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Hydrogen-vanadium system in thin films: Effect of film thickness
Uppsala University, Disciplinary Domain of Science and Technology, Physics, Department of Physics and Astronomy.
Uppsala University, Disciplinary Domain of Science and Technology, Physics, Department of Physics and Astronomy.
Uppsala University, Disciplinary Domain of Science and Technology, Physics, Department of Physics and Astronomy.
Uppsala University, Disciplinary Domain of Science and Technology, Physics, Department of Physics and Astronomy, Materials Physics.
2010 (English)In: Physical Review B. Condensed Matter and Materials Physics, ISSN 1098-0121, E-ISSN 1550-235X, Vol. 82, no 24, 245428- p.Article in journal (Refereed) Published
Abstract [en]

The absorption of hydrogen in thin V(001) films under pressures of 1-10(5) Pa H-2 and at temperatures between 350 and 530 K was studied as a function of film thickness between 50 and 5 nm using in situ electrical resistivity measurements. The critical temperatures for the order-disorder transitions taking place in the V-H system are decreased with decreasing film thickness. At 370 K, the high-concentration (epsilon-VH) phase disappears as the thickness of the film is reduced from 50 to 10 nm and the low-concentration (beta-V2H) phase follows when the film thickness is further decreased to 5 nm. The difference in solubility at 530 K of H in the alpha phase of V films down to 10 nm is small but it increases for lower temperatures. At low concentrations the heat of solution in the 10 nm film is somewhat lower than in the bulk, but around H/V = 0.07, the values of Delta H-H in the film approach those of the bulk. The values of Delta S-H(nc) of the film are rather close to those of the bulk. Significant difference is found in the pressure-resistivity isotherms above the maximum of the residual resistivity, Delta R-max. For the 10 nm film, in contrast to the 50 nm film, a minimum is located just beyond Delta R-max for the whole temperature range but the difference between the maximum and minimum starts to decrease above 420 K. This results in, by extrapolation, the vanishing of the maximum around 520 K. We suggest that this phenomenon is the result of an Oz -> T transition due to a final size effect. This transition means additional randomly distributed interstitial sites available for the H atoms in the lattice of the V film leading to a continuous increase in the residual resistivity with H concentration.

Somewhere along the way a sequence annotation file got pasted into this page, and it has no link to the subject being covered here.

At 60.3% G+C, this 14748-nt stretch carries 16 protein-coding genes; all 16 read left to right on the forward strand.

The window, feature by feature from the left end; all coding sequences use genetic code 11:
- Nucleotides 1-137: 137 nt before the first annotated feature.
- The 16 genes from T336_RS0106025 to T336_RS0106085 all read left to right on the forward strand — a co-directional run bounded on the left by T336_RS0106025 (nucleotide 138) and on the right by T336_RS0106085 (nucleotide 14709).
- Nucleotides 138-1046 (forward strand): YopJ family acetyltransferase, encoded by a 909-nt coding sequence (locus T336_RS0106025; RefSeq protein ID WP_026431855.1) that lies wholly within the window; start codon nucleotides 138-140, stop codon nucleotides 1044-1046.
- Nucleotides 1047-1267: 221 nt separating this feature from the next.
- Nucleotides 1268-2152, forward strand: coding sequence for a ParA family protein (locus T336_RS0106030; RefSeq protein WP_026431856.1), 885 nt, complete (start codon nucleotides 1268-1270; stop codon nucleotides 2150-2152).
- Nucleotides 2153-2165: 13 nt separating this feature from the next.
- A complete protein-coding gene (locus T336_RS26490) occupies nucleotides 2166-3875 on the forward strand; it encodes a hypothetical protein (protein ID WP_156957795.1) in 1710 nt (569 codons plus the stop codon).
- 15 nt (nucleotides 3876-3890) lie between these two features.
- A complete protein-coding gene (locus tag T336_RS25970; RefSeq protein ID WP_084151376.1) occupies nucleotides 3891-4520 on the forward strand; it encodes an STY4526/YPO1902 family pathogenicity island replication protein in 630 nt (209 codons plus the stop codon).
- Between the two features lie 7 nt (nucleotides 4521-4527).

Place, publisher, year, edition, pages
2010. Vol. 82, no 24, 245428- p.
National Category
Physical Sciences
Identifiers
URN: urn:nbn:se:uu:diva-148482DOI: 10.1103/PhysRevB.82.245428ISI: 000286898500002OAI: oai:DiVA.org:uu-148482DiVA: diva2:402258
Available from: 2011-03-07 Created: 2011-03-07 Last updated: 2017-12-11Bibliographically approved

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Hjörvarsson, Björgvin

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